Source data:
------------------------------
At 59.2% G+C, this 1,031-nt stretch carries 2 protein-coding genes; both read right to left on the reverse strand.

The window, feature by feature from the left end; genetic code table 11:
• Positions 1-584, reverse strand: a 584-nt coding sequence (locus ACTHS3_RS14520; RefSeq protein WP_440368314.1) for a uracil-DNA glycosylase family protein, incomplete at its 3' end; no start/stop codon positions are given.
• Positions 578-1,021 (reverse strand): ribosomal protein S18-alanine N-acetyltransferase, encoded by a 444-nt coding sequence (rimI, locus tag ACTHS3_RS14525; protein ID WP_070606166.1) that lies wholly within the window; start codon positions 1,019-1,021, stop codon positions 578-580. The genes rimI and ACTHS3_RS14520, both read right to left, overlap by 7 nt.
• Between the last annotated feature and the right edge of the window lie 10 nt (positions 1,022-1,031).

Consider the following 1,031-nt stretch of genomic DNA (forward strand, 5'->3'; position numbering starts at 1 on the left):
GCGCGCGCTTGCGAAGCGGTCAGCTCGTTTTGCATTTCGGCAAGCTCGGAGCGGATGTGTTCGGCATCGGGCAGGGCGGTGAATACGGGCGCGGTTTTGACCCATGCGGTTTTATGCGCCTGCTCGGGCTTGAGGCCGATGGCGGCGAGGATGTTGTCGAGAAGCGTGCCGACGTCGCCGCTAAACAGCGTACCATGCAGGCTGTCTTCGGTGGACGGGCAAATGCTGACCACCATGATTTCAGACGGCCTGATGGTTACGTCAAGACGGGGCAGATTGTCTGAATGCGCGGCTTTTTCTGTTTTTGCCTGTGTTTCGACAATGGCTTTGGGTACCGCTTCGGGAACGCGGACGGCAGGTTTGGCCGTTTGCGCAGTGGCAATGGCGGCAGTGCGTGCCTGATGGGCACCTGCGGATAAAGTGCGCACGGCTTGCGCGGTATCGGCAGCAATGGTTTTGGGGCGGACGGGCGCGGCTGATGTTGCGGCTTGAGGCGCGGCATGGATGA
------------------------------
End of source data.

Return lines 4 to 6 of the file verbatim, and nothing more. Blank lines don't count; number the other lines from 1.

• Positions 578-1,021 (reverse strand): ribosomal protein S18-alanine N-acetyltransferase, encoded by a 444-nt coding sequence (rimI, locus tag ACTHS3_RS14525; protein ID WP_070606166.1) that lies wholly within the window; start codon positions 1,019-1,021, stop codon positions 578-580. The genes rimI and ACTHS3_RS14520, both read right to left, overlap by 7 nt.
• Between the last annotated feature and the right edge of the window lie 10 nt (positions 1,022-1,031).

Consider the following 1,031-nt stretch of genomic DNA (forward strand, 5'->3'; position numbering starts at 1 on the left):